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As Supreme Court Upholds Death Penalty, Number Of Executions Plummets


The only remaining execution scheduled for this year in the U.S. is set for Georgia tomorrow. Whether or not it goes ahead, the number of executions that take place this year will be the smallest in a quarter century. In part two of her look at the death penalty, NPR's legal affairs correspondent Nina Totenberg examines why the numbers have plummeted.

NINA TOTENBERG, BYLINE: When you look at the death penalty process in the United States today, you notice two things - internal contradictions and unintended consequences. Take lethal injection, the execution method now used by every capital punishment state and the federal government. It was pioneered in Oklahoma in 1977 as a method more humane than the electric chair, hanging, firing squad or the gas chamber. The lethal injection three-drug cocktail that Oklahoma devised and other states adopted turned out to be often unreliable, however, with botched executions taking place in several states, including Oklahoma in 2014.

By early 2015, Oklahoma was in the U.S. Supreme Court defending a newer version of its cocktail from a challenge brought by death penalty opponents. The state devised the new version because it was becoming impossible to get some of the drugs that had been used previously. At oral argument, Justice Samuel Alito put the blame for that squarely on the shoulders of death penalty opponents who he suggested were putting political pressure on drug companies.


SAMUEL ALITO: Is it appropriate for the judiciary to countenance what amounts to a guerrilla war against the death penalty, which consists of efforts to make it impossible for the states to obtain drugs that could be used to carry out capital punishment with little, if any, pain?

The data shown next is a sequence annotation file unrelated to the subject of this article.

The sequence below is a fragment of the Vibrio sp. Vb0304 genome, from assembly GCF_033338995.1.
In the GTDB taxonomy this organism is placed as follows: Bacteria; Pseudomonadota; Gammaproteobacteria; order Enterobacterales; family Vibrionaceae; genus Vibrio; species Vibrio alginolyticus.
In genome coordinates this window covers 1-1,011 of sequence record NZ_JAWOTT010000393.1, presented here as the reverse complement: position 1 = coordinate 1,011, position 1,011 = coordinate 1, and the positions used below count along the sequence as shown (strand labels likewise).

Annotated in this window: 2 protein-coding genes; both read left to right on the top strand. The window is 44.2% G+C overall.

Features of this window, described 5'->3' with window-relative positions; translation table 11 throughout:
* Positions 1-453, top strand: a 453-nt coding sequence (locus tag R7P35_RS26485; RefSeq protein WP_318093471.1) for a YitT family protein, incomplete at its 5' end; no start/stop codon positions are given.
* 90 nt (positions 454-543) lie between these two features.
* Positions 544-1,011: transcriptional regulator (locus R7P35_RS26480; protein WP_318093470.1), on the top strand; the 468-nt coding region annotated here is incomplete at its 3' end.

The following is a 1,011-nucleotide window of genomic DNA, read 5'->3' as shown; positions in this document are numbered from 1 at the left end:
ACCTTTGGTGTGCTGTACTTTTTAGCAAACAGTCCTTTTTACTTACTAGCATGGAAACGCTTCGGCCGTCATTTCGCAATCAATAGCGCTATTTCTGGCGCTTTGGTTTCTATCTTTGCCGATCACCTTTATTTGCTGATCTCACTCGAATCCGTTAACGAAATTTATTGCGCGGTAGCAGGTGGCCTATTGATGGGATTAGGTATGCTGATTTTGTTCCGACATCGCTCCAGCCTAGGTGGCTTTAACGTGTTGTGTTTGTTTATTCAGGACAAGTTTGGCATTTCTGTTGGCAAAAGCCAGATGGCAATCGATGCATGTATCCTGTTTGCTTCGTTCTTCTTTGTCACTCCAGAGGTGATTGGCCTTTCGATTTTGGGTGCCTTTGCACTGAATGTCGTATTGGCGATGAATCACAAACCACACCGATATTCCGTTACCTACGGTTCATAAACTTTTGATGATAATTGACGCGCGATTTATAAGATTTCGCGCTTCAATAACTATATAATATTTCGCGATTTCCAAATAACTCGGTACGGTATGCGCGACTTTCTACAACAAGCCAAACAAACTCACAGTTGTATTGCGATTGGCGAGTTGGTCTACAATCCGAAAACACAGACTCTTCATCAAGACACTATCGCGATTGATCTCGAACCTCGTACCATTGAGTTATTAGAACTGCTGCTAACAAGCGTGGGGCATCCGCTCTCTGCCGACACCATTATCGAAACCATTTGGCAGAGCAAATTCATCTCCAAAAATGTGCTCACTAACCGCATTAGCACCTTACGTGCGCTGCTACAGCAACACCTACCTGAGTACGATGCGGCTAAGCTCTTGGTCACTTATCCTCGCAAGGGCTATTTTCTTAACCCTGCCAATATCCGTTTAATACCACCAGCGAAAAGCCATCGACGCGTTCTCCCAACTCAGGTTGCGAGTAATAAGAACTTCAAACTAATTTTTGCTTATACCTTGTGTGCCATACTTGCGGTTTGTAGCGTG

TOTENBERG: Oklahoma's lawyer assured the court that the only substitution drug in the state's protocol worked just as well as the original drug. And the high court subsequently gave the state the green light to go ahead with the new cocktail in its planned execution of convicted killer Richard Glossip. Two hours before Glossip was to be put to death, though, the governor discovered that there had been a substitution for a second drug. And this one was not part of the approved protocol. Moreover, state officials also learned that the same mistake had been made in the previous execution as well.

Glossip, already stripped down to his boxer shorts, was returned to his cell, and the governor ordered a halt to all executions well into 2016. The Oklahoma experience is emblematic of the difficulties states are having. First, it's increasingly difficult to get execution drugs. Pharmaceutical companies are refusing to sell their product for use in executions because, as federal appeals court Judge Alex Kozinski explains, it is simply inconsistent with their mission.